The Supreme Court is nearing the end of its term when it normally issues some of its most significant decisions.
Cell phone privacy
In Carpenter v. the United States, the court is considering whether police officers need a warrant before they can access cell phone records that reveal a person’s location.
The plaintiff, Timothy Carpenter, was convicted of multiple robbery and firearms offenses but challenged his conviction because the police officers investigating his case didn’t have a warrant for his cell phone records, according to ABC News’ Supreme Court Contributor Kate Shaw.
The government has argued that police didn’t need a warrant because the phone company already had Carpenter’s cell phone records and so he had no reasonable expectation of privacy.
The case could have major implications for privacy in the digital age and for how much companies are required to protect data that could give away specific information about an individual.
Carpenter is being represented by the ACLU, and major companies like Apple, Google, and Facebook have filed briefs agreeing with his argument that users should have a reasonable expectation of privacy because data transmitted by devices like smartphones could reveal so much personal information.
Fees for public unions
In Janus v. American Federation of State, County and Municipal Employees, Council 31, shortened to Janus v. AFSCME - the court will decide whether government workers can be required to pay fees to unions even if they aren’t members.
A Supreme Court ruling in 1977 found that government employees can be required to pay “fair share fees” to unions because the fees pay for contract negotiations that could benefit all employees, even if they aren’t part of the union.
But in this case, Mark Janus, a public employee in Illinois, argues that the fees violate his First Amendment right because he doesn’t agree with all of the union’s political views.
The court also looked at the 1977 ruling in 2016 but was split 4-4 after the death of Justice Antonin Scalia, with conservative justices in favor of overturning the previous ruling.
Unions for teachers and other public employees argue that the court should uphold the 1977 ruling, saying that unions supported by fees advocate for all employees through collective bargaining.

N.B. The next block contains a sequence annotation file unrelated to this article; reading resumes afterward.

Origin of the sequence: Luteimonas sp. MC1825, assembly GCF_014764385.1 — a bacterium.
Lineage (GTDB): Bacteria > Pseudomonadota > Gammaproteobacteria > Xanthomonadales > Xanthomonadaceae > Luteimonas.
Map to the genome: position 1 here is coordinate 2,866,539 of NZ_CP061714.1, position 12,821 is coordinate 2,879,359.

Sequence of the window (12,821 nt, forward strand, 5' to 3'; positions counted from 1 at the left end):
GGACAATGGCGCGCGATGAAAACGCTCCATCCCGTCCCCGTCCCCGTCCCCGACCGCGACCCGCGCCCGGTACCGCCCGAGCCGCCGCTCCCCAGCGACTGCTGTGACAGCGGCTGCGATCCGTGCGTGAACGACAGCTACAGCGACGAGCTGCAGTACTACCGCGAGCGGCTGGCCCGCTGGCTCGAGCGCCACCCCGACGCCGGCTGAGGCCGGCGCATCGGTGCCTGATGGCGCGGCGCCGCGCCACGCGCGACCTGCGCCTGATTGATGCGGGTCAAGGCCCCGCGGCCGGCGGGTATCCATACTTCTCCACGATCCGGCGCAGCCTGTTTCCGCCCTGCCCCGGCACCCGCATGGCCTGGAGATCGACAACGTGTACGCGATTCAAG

The issue of “gerrymandering” – or whether the borders of state political districts are drawn to advantage one political party over another – has been especially controversial over the last year and garnered even more attention ahead of the 2018 and 2020 elections as the court considers cases that could have an impact on congressional districts in multiple states.
In Abbott v. Perez, the court will have to decide whether to overturn a Texas state court’s decision concerning congressional and state political districts redrawn after the 2010 census.
A state court found the districts’ boundaries violated the Voting Rights Act because they were drawn in a way that diluted the Latino and African-American vote. The court and state panels have since redrawn the maps but the high court will still have to decide if it has the jurisdiction to intervene and whether the current maps also discrimination against certain groups.
In a separate case, Benisek v Lamone, the court will consider political boundaries in Maryland. That case looks at whether the boundaries of congressional districts in the state led directly to Democratic victories in the 2012, 2014, or 2016 elections.
Trump's travel ban
One of the most highly anticipated decisions of this year is the Court's ruling on whether the president's proposed travel ban is constitutional. Two previous versions of the move to bar immigration to the United States from some majority-Muslim countries have been struck down by federal courts but the administration argued that Travel Ban 3.0 was vetted by multiple agencies and was based on a review of foreign policy, not religion.
In the case, Trump v. Hawaii, the state of Hawaii says the ban argues that the ban hurts the university system by banning potential students and scholars from entering the country. Individuals who signed on with Hawaii also say it separates them from family members who applied for visas to enter the country.
ABC News' Audrey Taylor and Geneva Sands contributed to this report.